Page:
Toasted Buckwheat




This months bread is Toasted Buckwheat. Buckwheat itself cannot be made into bread if used 100%, so the bread is mostly made with wheat flour, augmented a little with buckwheat flour. Buckwheat groats, toasted to bring out more of their unique flavor are added generously, creating a very aromatic bread. Groats are the hull-less whole grain itself. 


Buckwheat has a very unique flavor, especially when the groats are toasted. The name is confusing, considering it is not related to wheat, being a distant cousin of Rhubarb. The grain is used in all kinds of different foods from breakfast cereals, Soba noodles and savory crepes in Brittany, France. This bread is particularly tasty with a stinky, runny cheese. 







Maine Grains Sifted 75% Extraction Wheat Flour

North Country Farms Whole Wheat Flour

Whole Buckwheat Flour

Whole Toasted Buckwheat Groats




                    Panettone (pah-ne-toe-nay)


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Panettone has joined Stollen for our Holiday bread selection. This Italian bread is traditionally eaten once a year, but can be found year round. It’s easily identifiable in the grocery store in a festive box, with a long list of ingredients, including artificial preservatives to keep it fresh. Our Panettone doesn’t have any artificial preservatives, but due to the complex sourdough fermentation schedule, batter like consistency of the dough and high fat content, it will stay fresh for a month or more! Many refer to it as a cake for this reason.


This is a perfect bread to show off how manipulating fermentation times and temperatures, we are able to make a sourdough bread that is light, and devoid of sour flavor! There is a touch of yeast in the dough to give that extra little bit of lift in the oven, but not enough to really matter to tell the truth.


Panettone is loaded with candied orange peel, candied lemon peel, raisins and BUTTER! It’s great eaten alone, slathered with more butter or Americanized as french toast. Lynn says it makes the best bread pudding in the world. WOW. You might want to buy two loaves.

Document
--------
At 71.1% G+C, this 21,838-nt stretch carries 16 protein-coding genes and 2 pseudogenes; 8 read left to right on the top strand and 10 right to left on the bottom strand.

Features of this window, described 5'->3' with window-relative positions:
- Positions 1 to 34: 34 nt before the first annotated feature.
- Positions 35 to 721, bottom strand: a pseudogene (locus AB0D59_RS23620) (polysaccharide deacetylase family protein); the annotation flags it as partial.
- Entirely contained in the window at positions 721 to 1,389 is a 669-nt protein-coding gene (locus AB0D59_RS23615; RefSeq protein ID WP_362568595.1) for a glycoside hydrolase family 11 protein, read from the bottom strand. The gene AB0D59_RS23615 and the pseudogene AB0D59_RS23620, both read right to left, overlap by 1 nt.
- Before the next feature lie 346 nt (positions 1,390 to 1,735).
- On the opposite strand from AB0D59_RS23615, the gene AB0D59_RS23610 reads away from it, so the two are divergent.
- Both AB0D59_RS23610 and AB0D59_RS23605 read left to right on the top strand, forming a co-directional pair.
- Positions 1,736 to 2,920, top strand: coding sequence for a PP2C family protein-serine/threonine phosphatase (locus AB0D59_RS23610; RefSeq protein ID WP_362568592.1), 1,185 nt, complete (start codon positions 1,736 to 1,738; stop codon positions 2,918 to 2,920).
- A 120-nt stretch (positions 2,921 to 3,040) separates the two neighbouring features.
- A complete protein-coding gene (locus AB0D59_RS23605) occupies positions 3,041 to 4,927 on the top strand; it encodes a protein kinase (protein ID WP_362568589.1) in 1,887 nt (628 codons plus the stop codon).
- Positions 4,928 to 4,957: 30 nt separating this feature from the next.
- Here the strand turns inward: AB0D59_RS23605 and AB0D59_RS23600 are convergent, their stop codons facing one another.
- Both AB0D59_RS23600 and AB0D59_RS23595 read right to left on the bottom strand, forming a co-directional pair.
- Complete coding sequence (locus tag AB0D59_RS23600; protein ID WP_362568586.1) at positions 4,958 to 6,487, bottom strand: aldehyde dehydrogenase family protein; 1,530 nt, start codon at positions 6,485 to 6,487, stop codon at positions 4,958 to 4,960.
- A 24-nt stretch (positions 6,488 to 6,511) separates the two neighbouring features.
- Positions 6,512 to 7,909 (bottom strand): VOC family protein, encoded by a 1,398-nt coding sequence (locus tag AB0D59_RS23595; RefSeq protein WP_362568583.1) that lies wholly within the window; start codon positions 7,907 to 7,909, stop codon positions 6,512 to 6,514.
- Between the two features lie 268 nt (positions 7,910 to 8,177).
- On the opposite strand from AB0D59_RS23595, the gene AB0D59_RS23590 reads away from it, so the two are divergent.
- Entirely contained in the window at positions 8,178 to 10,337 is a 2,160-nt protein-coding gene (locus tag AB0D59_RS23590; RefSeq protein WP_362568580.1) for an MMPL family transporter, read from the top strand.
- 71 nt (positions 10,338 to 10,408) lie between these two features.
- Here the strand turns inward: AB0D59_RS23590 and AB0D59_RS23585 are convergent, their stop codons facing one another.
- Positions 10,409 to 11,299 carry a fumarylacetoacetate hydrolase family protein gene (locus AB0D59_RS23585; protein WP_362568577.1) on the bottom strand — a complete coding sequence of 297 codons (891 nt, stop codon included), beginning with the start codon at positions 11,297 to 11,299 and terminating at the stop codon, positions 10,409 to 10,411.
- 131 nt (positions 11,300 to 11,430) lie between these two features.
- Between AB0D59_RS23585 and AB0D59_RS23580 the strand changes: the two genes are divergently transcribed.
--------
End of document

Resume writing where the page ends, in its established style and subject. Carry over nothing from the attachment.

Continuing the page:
Available for 3 days only this year-December 22,23 and 24.


All Purpose Wheat Flour

Maine Grains 75% extraction Wheat Flour

Diastatic dry Malt


Egg Yolks





Vanilla Beans

Orange Zest

Candied Orange Peel

Candied Lemon Peel

Maine Grains Baguettes


This months bread will be baguettes made with more of the Maine Grains sifted flour.




Our French baguettes are made with white All Purpose flour, with a little bit of yeast in the Pre-Ferment as well as the final dough. Our Sourdough baguettes have a touch of the sifted flour in them, and no commercial yeast. The baguettes this month will be 100% sifted flour, with a little bit of yeast in the pre-ferment, in addition to natural leavening.





Maine Grains 75% Sifted Wheat Flour









Fall in Normandie, France brings Pain Normande. This bread  is a specialty of the region showcasing the apples that have just come back from harvest. Bakers will either use some of the local “hard” or alcoholic cider, or fresh cider. Oftentimes, they will use fresh cider that has just begun to go off or turn sour believing that it helps with fermentation. Continue reading

Maine Grains Sifted Rustic

There’s a new miller in the house and we couldn’t be more excited! Not only are we able to showcase more and more whole grains and sifted flours, but all the flour and grain comes from the state of Maine. Considering most flour comes from the Midwest this is such a cool turn of events for us at Seven Stars. More New England flour… So exciting.


The Oatmeal bread from last month was about 75% grain from Maine Grains with the sifted and the rolled oats themselves. This months bread will be 100% sifted maine grains wheat flour in a rustic loaf similar to Integrale from several months ago. The big difference is that it will be be 100% sifted flour at 86% extraction and it will be sourdough.


A word on “sifted”, “bolted” or “high extraction” flour. For years, we didn’t have access to this special type of flour. It seems that more small mills are starting to get on the band wagon, and its great to see! Whole wheat would be considered 100% extraction, so this flour has 14% of the whole removed, mostly the larger bits of bran. What is left is a flour that lies somewhere in between whole wheat and white flour, however, unlike white flour it has all the oils that would not be present in a traditionally milled white flour on a roller mill. The higher the extraction, the whiter it becomes. This particular flour is closer to whole wheat than white.



Maine Grains Sifted (86%) wheat flour (Magog)



Click picture for larger image. Crumb picture for Michael Bernier next week:)

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